Why Is Network File System (NFS) Insecure?

NFS relies entirely on essentially insecure UDP protocol (sends datagram instead of client-server connection), makes unencrypted transactions, and lacks definite user authentication.

Most of our societies insist on the power and significance of sharing. This motive led to the establishment of the Network File System (NFS). NFS has always been bound to change versions. The current standards like NFSv4 and NFSv4.1 are likely to perform poorly when data traffic increases.

This is what Ardash Chetan on LinkedIn had to say concerning NFS security, “NFSv4 designed to work on the internet. One of the main reasons to design NFSv4 was to provide strong security, with negotiation built into the protocol. The main security in V4 is mandatory Kerberos support and improvement in username/UID management. NFSv4 provides all security capabilities such as Server authentication, Client authentication, User Authentication, Data integrity, Data confidentiality.

NFS communication is based on request-response protocol (RPC). RPCs are essentially insecure unless performed in a firewalled network. These v4s also have restricted scalability and bandwidth.

Before diving into how and why NFS is insecure, at least you should understand how it works. NFS is a primitive client/server protocol for remote file sharing, like Telnet. It allows the client computer to view, store, and update remote server files as though they were stored locally.

Communication occurs based on mount commands, with attributes and options, made in the server. The current versions are NFSv3, NFSv4, and NFSv4.1.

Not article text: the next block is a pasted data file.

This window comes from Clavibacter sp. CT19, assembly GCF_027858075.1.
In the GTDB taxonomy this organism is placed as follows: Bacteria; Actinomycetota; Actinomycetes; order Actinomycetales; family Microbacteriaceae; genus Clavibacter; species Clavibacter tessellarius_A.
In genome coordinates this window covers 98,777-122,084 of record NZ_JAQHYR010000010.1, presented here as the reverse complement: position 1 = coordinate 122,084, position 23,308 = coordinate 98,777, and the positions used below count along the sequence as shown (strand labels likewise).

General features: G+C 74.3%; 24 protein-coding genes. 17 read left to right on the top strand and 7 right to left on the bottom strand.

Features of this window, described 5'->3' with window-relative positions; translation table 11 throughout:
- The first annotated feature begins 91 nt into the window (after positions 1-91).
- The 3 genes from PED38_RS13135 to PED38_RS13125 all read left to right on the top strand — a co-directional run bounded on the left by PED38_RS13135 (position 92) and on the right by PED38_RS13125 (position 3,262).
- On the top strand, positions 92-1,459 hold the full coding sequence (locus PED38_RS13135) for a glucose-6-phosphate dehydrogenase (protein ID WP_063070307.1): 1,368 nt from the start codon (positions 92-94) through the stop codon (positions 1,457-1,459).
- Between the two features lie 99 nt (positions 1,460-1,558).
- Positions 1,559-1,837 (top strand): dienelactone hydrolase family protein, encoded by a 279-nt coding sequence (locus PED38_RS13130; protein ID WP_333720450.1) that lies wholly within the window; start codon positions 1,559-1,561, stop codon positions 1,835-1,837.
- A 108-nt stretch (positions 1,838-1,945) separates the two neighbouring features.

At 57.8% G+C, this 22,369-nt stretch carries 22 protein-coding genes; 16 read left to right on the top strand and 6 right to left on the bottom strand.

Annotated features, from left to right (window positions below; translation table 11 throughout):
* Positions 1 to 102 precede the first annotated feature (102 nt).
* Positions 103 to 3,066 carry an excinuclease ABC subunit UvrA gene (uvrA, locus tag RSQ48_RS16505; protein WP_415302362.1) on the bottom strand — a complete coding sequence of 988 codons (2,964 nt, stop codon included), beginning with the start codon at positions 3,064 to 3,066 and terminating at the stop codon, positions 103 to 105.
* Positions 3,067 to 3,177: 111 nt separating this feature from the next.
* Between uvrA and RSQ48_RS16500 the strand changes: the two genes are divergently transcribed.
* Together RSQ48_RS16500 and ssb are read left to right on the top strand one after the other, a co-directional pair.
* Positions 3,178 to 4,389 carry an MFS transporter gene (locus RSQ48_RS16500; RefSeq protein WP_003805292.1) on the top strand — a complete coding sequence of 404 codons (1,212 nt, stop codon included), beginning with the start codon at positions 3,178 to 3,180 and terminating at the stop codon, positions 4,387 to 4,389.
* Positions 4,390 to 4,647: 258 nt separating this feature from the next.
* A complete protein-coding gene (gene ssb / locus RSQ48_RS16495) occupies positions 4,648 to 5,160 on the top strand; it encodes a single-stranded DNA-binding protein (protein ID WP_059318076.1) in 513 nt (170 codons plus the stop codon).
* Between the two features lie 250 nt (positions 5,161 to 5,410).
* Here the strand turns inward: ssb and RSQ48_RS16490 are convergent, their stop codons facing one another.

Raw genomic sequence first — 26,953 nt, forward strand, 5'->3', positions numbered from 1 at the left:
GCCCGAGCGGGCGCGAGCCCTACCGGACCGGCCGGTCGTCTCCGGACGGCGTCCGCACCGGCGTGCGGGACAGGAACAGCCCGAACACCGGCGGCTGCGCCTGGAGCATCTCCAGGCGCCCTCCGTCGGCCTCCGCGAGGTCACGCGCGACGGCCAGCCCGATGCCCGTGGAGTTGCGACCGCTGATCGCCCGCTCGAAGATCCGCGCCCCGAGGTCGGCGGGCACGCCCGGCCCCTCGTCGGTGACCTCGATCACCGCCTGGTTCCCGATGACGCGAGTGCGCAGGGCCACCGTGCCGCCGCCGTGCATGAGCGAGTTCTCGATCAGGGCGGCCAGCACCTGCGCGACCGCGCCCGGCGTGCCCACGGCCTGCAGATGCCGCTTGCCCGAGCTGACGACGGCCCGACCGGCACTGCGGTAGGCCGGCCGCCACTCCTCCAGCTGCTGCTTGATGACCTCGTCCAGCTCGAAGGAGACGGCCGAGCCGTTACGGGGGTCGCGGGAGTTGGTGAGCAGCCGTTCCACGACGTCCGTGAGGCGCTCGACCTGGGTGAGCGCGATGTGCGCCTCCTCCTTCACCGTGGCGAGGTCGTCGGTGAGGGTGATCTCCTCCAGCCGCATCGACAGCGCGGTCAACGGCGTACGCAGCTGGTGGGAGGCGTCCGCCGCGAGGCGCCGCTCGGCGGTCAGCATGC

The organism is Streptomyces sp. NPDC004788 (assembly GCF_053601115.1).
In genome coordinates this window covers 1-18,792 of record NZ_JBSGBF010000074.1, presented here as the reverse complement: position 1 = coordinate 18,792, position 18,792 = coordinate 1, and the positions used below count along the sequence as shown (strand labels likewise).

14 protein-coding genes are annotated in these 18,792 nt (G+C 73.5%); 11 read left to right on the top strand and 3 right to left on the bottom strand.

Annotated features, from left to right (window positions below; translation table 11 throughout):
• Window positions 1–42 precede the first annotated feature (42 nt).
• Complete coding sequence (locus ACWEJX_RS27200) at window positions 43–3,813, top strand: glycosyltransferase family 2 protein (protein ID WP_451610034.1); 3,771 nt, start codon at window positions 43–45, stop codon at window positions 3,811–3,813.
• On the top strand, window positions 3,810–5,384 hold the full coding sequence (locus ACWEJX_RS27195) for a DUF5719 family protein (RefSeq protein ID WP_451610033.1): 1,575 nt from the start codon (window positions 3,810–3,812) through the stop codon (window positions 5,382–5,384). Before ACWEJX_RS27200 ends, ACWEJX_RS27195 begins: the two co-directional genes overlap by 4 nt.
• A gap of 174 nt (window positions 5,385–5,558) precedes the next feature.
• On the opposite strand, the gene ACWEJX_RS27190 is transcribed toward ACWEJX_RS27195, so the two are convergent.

In this post, you will learn why and how NFS is insecure, and some NFS security best practices.

NFS security issues

The lack of sophisticated encryption capabilities renders NFS vulnerable to cyberattacks. Any smart intruder can easily intercept and read your data in transit.

An eavesdropper gains unauthorized access to your data before reaching the host. An impostor will gain unauthorized access to the network.

Your NFS server cannot differentiate between daemon mountd filehandles and falsified ones. An attacker can configure its client computer to snoop the connection and make away with a filehandle, read and alter a server file the root does not own.

As aforementioned, NFS uses RPCs to communicate, such that client/server communication does not happen vice versa. NFS file system exports occur locally- hosts have a particular mount point. The mountd daemon enforces the host list. Isn’t that a threatening vulnerability?

An attacker client may access the corresponding server portmap daemon to execute a mountd daemon request. The mountd will perceive the request as valid and obeys the command.

If you unrestrictedly export a file system, an attacker can remotely tamper with your file or the system files. The intruder wins and takes full control over your computer.

By default, the UNIX numeric groupid and userid (AUTH_UNIX) specifies your authentic identity for accessing a directory or a remote file. It’s simple for any user to execute a program that generates a request to obtain file access for any user.

These security issues exist, but why do some of you still use this file sharing protocol?

You should probably understand the following general ways of securing NFS to minimize the insecurities.